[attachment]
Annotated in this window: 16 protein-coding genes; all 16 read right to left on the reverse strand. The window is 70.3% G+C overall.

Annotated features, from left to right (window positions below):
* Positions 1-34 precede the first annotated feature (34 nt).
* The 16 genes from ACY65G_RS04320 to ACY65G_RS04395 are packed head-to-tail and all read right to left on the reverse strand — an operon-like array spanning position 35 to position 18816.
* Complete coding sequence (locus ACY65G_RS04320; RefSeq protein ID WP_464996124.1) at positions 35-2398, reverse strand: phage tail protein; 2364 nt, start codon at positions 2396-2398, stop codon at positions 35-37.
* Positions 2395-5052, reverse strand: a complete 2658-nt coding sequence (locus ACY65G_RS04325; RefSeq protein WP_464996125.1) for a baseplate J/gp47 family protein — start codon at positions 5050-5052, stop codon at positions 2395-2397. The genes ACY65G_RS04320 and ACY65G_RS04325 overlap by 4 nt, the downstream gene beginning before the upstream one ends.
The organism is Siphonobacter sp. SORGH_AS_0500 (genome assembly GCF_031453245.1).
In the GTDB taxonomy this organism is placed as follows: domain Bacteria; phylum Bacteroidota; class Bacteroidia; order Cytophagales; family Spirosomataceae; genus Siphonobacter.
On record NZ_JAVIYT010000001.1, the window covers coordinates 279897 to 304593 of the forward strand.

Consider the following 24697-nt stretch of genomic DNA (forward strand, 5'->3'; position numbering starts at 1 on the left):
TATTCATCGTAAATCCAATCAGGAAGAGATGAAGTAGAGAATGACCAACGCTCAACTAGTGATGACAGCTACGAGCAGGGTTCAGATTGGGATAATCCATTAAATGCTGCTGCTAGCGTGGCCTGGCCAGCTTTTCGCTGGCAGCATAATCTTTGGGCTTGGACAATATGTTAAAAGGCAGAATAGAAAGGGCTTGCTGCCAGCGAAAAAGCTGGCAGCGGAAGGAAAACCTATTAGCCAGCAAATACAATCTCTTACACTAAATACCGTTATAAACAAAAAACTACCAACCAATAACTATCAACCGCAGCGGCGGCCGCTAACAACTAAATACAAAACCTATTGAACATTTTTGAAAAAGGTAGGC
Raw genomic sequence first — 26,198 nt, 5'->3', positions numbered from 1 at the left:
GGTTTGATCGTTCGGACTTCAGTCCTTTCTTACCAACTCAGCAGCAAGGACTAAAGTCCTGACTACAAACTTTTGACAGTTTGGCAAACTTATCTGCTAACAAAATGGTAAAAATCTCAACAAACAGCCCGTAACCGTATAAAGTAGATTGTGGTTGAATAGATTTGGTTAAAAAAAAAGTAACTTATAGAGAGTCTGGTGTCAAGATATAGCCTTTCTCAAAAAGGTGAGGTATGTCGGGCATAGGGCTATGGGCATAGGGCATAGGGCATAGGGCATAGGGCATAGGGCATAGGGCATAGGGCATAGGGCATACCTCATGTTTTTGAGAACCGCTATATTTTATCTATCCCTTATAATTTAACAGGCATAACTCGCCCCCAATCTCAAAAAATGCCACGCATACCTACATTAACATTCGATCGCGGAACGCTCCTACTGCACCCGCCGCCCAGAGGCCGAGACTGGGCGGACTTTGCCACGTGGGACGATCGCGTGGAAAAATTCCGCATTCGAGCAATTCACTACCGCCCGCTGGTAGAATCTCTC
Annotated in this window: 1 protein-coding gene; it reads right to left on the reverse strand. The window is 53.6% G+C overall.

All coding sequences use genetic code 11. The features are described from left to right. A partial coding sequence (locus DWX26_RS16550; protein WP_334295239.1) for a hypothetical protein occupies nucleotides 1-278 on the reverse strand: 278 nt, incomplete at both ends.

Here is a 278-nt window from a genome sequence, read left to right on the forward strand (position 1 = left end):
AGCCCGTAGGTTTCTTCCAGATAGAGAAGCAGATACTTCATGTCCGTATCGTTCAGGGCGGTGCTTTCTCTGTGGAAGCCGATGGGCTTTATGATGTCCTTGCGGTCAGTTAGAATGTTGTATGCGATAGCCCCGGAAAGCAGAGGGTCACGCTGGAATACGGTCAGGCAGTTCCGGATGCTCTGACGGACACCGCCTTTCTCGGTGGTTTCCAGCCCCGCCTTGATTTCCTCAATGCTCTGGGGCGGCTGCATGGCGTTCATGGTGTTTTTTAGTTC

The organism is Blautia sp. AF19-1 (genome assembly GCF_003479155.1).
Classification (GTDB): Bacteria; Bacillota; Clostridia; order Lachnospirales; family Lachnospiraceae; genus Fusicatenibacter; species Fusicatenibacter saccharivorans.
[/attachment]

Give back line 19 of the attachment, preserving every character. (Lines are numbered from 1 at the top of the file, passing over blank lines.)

Classification (GTDB): Bacteria; Bacillota; Clostridia; order Lachnospirales; family Lachnospiraceae; genus Fusicatenibacter; species Fusicatenibacter saccharivorans.